Javier Miranda’s Thursday night upholstery class knows how to give worn or outdated furniture a new lease on life. Self-described alley- and thrift store-pickers, his students have learned how to recognize “good bones” in down-and-out pieces and restore them to functionality.
Mr. Miranda and class members applied their skills recently to the task of reupholstering 14 sections of a sofa, the equivalent of seven pairs of chairs. The worn sofa was a donation to Evanston’s Connections for the Homeless. Charlie Short, Community Relations Manager of Connections, took pictures of the bedraggled sofa to show his mom, longtime upholstery student Cindy Afana. His idea was that refurbishing the sectional sofa could be a class project.
In describing the project, class member Kathy Kahn admits that the idea of a “chair” is at odds with the notion of homelessness. The one suggests stability, the other, transience. The class proposed to bridge the gap – to bring some ease and comfort to those in an unsettled situation. Mr. Miranda’s immediate response, he says, was to say, “We can do it. No problem. Let’s do it together.”
Ms. Kahn and her fellow students were fully on board with the notion of donating their time and skills to help others. It meant putting their individual projects on hold – in a class they paid for – to work on the sofa. One student postponed finishing the bed headboard she had built and upholstered; another waited to staple the fabric she had designed to a scavenged boudoir chair. Mr. Miranda, who in addition to holding a job as a technical instructor has his own upholstery business in Highland, Ind., offered to donate the fabric.
Reaching out is very much in the spirit of a class in which Mr. Miranda cultivates community. Many of the students, including Ms. Afana, have been with their teacher since his first class a dozen years ago. The three-hour class is offered by Oakton Community College but meets in the south wing of Evanston Township High School.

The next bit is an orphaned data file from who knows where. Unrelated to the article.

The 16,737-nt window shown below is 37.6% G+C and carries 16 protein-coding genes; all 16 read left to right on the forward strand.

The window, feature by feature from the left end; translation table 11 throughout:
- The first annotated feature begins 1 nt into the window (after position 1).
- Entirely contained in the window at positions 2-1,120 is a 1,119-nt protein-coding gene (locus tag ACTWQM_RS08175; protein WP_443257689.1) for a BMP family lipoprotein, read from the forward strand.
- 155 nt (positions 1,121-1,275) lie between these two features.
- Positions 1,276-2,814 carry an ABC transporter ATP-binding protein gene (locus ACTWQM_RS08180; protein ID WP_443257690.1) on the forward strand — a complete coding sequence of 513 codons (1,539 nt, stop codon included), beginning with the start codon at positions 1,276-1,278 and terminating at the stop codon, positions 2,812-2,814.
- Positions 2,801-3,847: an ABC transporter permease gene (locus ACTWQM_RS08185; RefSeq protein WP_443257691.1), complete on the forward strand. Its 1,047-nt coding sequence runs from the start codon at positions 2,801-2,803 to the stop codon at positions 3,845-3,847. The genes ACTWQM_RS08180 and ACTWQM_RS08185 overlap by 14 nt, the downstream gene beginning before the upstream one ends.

Ms. Afana says Mr. Miranda’s students keep signing up because they appreciate his patience and also because in a given term they can complete one project but often start another they need more time to finish. More importantly, she says, “We get involved in each others’ lives.”
“We treat each other as family,” says Mr. Miranda. He still regards former students, seven to 10 of whom have started their own upholstery businesses, as family. He keeps in touch, he says, so “if they ever need me, I’m there for them.”
Mr. Miranda traces his passion for upholstery to the day in Mexico when he was 5 and his grandfather called him from the doorway of his home to his little upholstery shop next door. At first disappointed that he had been summoned to sweep instead of play in the park, little Javier rejoiced when at day’s end, his grandpa rewarded him with five pesos.
“I went back every day,” he says. Only later did he understand that his grandfather’s intent was to pass along his trade.
Connections’ need struck Mr. Miranda as a way to begin sharing his expertise for the good of others. Connections has operated Hilda’s Place, an overnight shelter for 18 men, in Lake Street Church, 607 Lake St., since 1984. In the years since, the organization has implemented several other programs designed to connect people who are homeless or threatened with homelessness with affordable housing and help them move toward self-sufficiency.
The State budget crisis of 2008 forced Connections to close the daytime drop-in center adjacent to Hilda’s Place. The center re-opened for two days a week in 2017. In April of this year, it scaled up to five days a week.
In advance of the reopening, Mr. Short says, the organization’s Volunteer Manager began looking for furniture to supplement the folding chairs that were the only seating in the room everyone calls “In The Milieu.” This is the place where drop-ins and overnight guests hang out during the day while waiting for medical or case management services or the laundry, showers or food pantry.
Around the same time, Oakton undertook a remodeling project and was giving old furniture away to police and fire stations and not-for-profit agencies like Connections. The Thursday night upholstery class restored a tattered sofa for people aiming to restore their lives.
Their experience with Connections has led Mr. Miranda and his class to dream big. He says they talk about starting a sort of “club” where people who like using their hands could donate their talents to other worthy causes. Unlike the class, there would be no fee to participate. “It doesn’t have to be a really fancy place,” he says of the imagined workshop. “We can make it beautiful.”